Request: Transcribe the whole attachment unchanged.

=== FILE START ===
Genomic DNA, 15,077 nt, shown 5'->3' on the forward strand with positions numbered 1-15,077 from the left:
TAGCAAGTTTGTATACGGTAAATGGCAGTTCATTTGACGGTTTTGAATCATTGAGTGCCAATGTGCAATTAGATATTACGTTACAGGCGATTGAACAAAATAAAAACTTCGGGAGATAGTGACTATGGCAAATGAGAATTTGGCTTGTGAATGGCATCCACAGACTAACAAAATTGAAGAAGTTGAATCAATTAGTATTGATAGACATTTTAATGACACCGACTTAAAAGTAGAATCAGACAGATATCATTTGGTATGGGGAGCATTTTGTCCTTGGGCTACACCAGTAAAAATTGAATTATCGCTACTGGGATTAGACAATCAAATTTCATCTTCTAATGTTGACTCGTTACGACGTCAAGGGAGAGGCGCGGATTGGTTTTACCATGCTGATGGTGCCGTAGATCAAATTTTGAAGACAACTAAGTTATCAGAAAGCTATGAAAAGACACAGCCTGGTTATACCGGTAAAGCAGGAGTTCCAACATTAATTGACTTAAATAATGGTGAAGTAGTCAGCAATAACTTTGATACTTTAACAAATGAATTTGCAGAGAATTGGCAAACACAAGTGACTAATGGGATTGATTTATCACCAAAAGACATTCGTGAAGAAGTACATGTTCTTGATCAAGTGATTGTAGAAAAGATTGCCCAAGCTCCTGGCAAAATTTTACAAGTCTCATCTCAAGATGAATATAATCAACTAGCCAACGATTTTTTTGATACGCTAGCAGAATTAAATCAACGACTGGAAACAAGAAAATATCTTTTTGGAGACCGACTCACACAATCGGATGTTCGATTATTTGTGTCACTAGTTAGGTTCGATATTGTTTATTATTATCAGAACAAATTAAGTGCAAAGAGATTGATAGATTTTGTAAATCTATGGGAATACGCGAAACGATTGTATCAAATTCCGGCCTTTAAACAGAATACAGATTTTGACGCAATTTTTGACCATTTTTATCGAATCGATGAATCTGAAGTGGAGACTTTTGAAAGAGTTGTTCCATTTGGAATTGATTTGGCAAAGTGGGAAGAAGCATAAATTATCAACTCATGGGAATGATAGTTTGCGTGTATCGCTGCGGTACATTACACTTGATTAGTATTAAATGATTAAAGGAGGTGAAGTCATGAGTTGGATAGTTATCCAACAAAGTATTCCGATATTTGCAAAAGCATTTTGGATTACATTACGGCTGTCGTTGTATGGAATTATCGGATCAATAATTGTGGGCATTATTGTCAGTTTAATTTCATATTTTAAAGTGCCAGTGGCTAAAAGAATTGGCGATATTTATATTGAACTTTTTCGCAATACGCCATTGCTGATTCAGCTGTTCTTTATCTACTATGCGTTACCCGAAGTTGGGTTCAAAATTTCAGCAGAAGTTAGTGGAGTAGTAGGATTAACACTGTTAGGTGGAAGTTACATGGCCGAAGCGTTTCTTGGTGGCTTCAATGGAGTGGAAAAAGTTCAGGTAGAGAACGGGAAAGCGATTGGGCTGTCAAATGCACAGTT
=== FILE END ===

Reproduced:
Genomic DNA, 15,077 nt, shown 5'->3' on the forward strand with positions numbered 1-15,077 from the left:
TAGCAAGTTTGTATACGGTAAATGGCAGTTCATTTGACGGTTTTGAATCATTGAGTGCCAATGTGCAATTAGATATTACGTTACAGGCGATTGAACAAAATAAAAACTTCGGGAGATAGTGACTATGGCAAATGAGAATTTGGCTTGTGAATGGCATCCACAGACTAACAAAATTGAAGAAGTTGAATCAATTAGTATTGATAGACATTTTAATGACACCGACTTAAAAGTAGAATCAGACAGATATCATTTGGTATGGGGAGCATTTTGTCCTTGGGCTACACCAGTAAAAATTGAATTATCGCTACTGGGATTAGACAATCAAATTTCATCTTCTAATGTTGACTCGTTACGACGTCAAGGGAGAGGCGCGGATTGGTTTTACCATGCTGATGGTGCCGTAGATCAAATTTTGAAGACAACTAAGTTATCAGAAAGCTATGAAAAGACACAGCCTGGTTATACCGGTAAAGCAGGAGTTCCAACATTAATTGACTTAAATAATGGTGAAGTAGTCAGCAATAACTTTGATACTTTAACAAATGAATTTGCAGAGAATTGGCAAACACAAGTGACTAATGGGATTGATTTATCACCAAAAGACATTCGTGAAGAAGTACATGTTCTTGATCAAGTGATTGTAGAAAAGATTGCCCAAGCTCCTGGCAAAATTTTACAAGTCTCATCTCAAGATGAATATAATCAACTAGCCAACGATTTTTTTGATACGCTAGCAGAATTAAATCAACGACTGGAAACAAGAAAATATCTTTTTGGAGACCGACTCACACAATCGGATGTTCGATTATTTGTGTCACTAGTTAGGTTCGATATTGTTTATTATTATCAGAACAAATTAAGTGCAAAGAGATTGATAGATTTTGTAAATCTATGGGAATACGCGAAACGATTGTATCAAATTCCGGCCTTTAAACAGAATACAGATTTTGACGCAATTTTTGACCATTTTTATCGAATCGATGAATCTGAAGTGGAGACTTTTGAAAGAGTTGTTCCATTTGGAATTGATTTGGCAAAGTGGGAAGAAGCATAAATTATCAACTCATGGGAATGATAGTTTGCGTGTATCGCTGCGGTACATTACACTTGATTAGTATTAAATGATTAAAGGAGGTGAAGTCATGAGTTGGATAGTTATCCAACAAAGTATTCCGATATTTGCAAAAGCATTTTGGATTACATTACGGCTGTCGTTGTATGGAATTATCGGATCAATAATTGTGGGCATTATTGTCAGTTTAATTTCATATTTTAAAGTGCCAGTGGCTAAAAGAATTGGCGATATTTATATTGAACTTTTTCGCAATACGCCATTGCTGATTCAGCTGTTCTTTATCTACTATGCGTTACCCGAAGTTGGGTTCAAAATTTCAGCAGAAGTTAGTGGAGTAGTAGGATTAACACTGTTAGGTGGAAGTTACATGGCCGAAGCGTTTCTTGGTGGCTTCAATGGAGTGGAAAAAGTTCAGGTAGAGAACGGGAAAGCGATTGGGCTGTCAAATGCACAGTT